I started saving money towards those goals and whenever I was able to reach one (like building a $1,000 emergency fund) it gave me so much motivation to continue saving money.
The key to constraints is to find out what your weaknesses are when it comes to impulse spending. Once you know that you can work from there to create rules about how you spend your money.
Other constraints I have in place that are more personal to my situation are…
- I only drink black coffee so I can avoid spending tons on specialty drinks
- I only wear neutral colored clothing pieces that all go together because my weakness was clothing.
Make Saving Money Easy
Saving money can seem like a challenge but there are ways to make it easier. Here’s what I did…
Budget for savings.
The first way to make saving money easier is to budget for it.
If you don’t, you are not going to save any money. If you don’t plan to put money away each month, your financial goals will turn back into dreams. In my budget, savings has its own step after calculating my income and taking out my fixed and necessary expenses.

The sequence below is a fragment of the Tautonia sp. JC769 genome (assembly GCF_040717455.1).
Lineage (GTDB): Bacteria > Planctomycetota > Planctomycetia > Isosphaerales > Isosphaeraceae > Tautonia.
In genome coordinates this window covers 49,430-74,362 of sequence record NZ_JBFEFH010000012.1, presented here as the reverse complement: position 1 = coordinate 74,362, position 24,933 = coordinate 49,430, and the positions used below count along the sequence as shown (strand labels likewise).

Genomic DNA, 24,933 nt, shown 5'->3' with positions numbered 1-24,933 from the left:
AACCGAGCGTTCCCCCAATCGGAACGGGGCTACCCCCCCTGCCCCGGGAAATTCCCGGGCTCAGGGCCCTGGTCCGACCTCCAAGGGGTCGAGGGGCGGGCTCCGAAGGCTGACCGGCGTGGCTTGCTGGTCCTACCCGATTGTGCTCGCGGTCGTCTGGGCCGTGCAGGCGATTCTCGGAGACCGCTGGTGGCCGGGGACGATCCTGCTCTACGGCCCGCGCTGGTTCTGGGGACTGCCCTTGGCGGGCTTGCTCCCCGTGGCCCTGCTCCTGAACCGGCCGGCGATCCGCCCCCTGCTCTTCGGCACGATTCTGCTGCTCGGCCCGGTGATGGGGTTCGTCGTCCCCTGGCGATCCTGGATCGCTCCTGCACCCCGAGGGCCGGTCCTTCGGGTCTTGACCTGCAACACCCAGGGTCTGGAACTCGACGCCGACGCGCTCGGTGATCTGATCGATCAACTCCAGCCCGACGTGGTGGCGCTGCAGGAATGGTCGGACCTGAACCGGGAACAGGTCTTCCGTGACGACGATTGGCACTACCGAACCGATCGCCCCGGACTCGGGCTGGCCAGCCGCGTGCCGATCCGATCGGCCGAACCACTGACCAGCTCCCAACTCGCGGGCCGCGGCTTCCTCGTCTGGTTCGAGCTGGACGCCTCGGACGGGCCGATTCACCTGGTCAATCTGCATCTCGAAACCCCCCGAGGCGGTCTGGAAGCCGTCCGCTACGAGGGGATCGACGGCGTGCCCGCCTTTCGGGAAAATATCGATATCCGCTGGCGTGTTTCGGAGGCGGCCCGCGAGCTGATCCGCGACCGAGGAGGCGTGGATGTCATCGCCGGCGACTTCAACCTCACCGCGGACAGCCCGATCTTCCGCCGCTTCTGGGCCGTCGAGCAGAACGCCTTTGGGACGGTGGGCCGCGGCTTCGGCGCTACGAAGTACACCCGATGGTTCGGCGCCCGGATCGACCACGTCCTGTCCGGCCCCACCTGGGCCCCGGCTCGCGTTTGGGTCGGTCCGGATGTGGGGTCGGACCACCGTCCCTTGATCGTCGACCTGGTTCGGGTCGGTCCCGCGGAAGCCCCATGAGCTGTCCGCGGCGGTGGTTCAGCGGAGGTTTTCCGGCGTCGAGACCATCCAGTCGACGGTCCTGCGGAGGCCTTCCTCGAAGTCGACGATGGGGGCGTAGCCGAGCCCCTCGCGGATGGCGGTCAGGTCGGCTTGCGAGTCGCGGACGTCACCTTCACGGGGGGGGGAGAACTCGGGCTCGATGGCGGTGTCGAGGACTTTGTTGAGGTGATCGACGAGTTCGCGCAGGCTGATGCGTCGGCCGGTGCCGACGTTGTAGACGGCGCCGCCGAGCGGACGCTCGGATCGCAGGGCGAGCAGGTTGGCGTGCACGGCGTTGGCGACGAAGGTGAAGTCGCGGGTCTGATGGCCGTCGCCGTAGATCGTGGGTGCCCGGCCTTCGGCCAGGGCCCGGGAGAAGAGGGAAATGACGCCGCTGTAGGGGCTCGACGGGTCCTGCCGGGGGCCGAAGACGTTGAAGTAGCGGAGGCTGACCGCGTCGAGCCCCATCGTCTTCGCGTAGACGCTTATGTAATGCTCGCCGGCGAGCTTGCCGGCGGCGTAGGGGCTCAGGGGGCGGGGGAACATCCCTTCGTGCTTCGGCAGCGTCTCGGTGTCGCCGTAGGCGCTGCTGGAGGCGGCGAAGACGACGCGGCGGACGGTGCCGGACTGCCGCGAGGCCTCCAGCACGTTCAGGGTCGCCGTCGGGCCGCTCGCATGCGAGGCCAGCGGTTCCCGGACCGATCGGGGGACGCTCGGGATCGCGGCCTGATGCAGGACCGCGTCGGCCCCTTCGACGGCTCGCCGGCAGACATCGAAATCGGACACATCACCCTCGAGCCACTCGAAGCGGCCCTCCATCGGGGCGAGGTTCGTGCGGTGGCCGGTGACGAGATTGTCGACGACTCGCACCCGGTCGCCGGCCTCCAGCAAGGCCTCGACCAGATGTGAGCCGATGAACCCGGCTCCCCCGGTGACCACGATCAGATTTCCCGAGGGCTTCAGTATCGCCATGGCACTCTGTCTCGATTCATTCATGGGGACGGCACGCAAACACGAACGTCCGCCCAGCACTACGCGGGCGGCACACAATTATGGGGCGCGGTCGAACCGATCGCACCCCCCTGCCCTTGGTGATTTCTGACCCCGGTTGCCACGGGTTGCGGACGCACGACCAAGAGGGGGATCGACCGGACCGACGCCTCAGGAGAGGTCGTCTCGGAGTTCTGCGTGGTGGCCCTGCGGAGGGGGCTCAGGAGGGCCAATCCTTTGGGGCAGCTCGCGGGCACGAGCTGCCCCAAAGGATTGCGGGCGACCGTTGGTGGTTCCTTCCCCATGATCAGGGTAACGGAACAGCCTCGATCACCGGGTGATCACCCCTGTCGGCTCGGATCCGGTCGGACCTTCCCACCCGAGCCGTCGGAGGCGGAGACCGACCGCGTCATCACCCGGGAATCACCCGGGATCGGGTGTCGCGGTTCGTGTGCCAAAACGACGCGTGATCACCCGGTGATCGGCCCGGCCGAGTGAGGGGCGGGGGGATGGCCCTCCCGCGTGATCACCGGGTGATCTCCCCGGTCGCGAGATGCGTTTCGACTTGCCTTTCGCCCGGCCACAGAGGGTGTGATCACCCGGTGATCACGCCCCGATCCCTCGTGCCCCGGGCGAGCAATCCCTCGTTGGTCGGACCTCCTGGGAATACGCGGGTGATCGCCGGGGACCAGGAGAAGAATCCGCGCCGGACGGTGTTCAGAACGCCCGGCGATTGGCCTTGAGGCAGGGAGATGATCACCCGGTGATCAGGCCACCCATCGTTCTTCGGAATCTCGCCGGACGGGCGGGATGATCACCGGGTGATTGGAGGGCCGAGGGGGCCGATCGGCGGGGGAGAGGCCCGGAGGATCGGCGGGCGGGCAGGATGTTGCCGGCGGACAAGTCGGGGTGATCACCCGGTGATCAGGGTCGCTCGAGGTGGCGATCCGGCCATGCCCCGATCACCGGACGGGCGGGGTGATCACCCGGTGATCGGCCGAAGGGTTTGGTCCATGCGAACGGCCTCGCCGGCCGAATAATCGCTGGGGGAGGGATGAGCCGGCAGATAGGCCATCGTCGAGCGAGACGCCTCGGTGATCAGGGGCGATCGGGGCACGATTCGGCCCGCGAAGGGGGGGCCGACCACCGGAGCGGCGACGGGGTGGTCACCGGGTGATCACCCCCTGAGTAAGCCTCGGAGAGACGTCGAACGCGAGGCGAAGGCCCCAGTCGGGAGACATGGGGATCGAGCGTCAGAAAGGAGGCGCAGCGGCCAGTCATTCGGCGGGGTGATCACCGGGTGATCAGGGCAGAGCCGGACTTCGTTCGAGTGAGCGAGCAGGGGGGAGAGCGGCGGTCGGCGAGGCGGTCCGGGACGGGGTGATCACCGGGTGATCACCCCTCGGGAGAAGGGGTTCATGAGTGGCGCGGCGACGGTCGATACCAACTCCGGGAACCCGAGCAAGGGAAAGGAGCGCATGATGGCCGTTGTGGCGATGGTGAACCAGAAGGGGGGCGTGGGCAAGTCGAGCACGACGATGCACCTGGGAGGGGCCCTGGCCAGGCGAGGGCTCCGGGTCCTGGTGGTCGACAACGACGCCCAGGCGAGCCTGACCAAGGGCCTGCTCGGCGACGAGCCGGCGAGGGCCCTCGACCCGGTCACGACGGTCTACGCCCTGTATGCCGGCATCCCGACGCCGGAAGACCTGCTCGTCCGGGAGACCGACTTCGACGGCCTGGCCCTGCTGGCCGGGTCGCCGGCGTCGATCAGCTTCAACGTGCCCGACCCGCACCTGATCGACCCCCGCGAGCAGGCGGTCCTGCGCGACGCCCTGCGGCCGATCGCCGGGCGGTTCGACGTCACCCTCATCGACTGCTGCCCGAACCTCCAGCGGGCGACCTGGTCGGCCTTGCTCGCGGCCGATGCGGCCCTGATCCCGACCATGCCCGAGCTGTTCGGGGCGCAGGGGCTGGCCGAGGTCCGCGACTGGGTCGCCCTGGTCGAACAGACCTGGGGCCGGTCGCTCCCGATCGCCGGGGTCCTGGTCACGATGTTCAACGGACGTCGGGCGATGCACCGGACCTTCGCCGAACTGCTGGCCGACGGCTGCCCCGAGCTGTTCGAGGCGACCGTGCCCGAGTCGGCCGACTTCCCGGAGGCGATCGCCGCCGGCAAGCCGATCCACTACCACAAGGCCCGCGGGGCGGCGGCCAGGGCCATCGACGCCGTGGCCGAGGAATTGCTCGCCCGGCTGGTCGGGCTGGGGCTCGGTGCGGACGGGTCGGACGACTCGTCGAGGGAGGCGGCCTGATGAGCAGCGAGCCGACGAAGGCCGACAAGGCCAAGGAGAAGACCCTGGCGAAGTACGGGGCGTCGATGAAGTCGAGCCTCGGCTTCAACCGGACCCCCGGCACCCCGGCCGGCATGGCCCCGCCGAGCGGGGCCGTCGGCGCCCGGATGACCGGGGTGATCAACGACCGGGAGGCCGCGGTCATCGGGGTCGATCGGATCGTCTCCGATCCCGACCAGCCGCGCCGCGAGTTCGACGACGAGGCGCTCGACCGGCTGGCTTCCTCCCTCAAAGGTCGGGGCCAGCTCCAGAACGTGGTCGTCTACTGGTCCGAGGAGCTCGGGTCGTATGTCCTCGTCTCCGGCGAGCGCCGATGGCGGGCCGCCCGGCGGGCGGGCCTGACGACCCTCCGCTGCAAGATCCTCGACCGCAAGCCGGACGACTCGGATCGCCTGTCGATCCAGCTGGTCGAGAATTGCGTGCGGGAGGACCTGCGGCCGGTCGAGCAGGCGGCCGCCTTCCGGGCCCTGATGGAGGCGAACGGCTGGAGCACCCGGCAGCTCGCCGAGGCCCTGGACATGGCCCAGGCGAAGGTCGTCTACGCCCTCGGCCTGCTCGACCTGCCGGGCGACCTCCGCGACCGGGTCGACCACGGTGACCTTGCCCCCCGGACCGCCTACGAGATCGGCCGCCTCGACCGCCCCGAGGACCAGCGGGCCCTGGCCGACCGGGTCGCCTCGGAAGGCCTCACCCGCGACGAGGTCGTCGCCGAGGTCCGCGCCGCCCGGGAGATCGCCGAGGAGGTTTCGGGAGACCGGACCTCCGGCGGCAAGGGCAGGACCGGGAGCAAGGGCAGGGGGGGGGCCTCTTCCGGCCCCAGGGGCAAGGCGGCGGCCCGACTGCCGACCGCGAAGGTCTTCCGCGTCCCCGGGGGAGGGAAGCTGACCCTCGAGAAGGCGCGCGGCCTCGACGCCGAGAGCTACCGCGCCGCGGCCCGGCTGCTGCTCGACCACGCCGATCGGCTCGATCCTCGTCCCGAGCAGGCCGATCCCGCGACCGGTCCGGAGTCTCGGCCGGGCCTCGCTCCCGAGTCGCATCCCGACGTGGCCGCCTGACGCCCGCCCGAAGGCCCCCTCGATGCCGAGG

I do not treat saving money as just another line in the “expense” category. I budget for saving money before I budget for impulse spending, entertainment, and other unnecessary expenses.
That’s how important it is.
Automate saving as much as possible.
Automating your savings will take the work off your shoulders and guarantee you will actually save money.
I automate my savings by having a portion of my paycheck sent directly to my savings account through direct deposit.
Keep your savings just out of reach.
If you don’t trust yourself enough to leave your money in your savings account, put it out of reach. Just enough to make it hard to get when you want it for impulse spending, but not hard enough if you need to access it in an emergency.